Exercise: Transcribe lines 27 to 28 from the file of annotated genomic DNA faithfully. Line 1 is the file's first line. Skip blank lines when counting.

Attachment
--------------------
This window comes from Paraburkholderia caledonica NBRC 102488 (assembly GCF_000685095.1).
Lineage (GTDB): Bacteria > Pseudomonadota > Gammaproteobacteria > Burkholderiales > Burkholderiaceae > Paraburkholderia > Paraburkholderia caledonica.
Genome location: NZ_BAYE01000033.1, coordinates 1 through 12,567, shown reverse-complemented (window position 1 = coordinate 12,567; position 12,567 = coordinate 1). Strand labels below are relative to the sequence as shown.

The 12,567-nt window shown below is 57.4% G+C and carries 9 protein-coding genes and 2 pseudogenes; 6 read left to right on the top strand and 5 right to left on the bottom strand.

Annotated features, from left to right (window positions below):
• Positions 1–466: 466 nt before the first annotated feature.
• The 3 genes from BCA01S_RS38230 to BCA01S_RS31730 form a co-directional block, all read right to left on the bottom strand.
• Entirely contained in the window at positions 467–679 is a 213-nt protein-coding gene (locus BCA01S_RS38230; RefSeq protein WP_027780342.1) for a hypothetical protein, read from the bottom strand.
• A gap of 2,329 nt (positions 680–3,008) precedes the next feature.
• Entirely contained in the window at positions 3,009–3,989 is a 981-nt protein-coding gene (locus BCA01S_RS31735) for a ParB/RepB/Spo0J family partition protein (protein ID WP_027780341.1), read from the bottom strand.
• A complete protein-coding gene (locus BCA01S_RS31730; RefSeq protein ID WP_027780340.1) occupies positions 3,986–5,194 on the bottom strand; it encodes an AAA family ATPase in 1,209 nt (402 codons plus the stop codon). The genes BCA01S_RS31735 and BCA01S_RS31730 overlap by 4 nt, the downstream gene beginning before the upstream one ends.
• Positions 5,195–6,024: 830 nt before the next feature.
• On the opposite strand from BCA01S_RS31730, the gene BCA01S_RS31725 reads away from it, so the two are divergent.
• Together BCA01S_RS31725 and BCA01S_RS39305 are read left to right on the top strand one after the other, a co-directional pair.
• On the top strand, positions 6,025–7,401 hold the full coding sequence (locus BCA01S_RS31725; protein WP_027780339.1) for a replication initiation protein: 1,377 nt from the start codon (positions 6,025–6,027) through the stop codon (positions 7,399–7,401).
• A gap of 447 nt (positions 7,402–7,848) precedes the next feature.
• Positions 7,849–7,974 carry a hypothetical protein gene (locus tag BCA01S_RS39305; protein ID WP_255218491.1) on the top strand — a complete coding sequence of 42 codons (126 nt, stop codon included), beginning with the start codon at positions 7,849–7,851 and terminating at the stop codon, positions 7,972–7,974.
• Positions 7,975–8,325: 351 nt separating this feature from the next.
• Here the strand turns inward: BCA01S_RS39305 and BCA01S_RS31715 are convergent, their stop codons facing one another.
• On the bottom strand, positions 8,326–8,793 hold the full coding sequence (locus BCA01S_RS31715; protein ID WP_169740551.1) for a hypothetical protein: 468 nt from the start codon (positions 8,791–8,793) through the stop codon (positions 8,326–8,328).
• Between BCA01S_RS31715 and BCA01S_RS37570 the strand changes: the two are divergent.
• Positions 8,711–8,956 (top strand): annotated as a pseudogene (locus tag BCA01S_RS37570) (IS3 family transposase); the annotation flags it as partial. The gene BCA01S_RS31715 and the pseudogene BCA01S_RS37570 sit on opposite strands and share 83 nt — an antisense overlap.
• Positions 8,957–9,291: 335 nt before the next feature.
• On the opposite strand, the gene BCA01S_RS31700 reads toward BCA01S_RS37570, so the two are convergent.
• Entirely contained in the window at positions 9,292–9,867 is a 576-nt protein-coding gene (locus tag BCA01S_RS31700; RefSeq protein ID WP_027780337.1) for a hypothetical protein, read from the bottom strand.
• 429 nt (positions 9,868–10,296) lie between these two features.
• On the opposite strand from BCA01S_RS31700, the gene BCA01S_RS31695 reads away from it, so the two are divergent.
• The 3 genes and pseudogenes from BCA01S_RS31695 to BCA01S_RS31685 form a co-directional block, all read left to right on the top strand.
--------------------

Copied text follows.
• On the opposite strand from BCA01S_RS31700, the gene BCA01S_RS31695 reads away from it, so the two are divergent.
• The 3 genes and pseudogenes from BCA01S_RS31695 to BCA01S_RS31685 form a co-directional block, all read left to right on the top strand.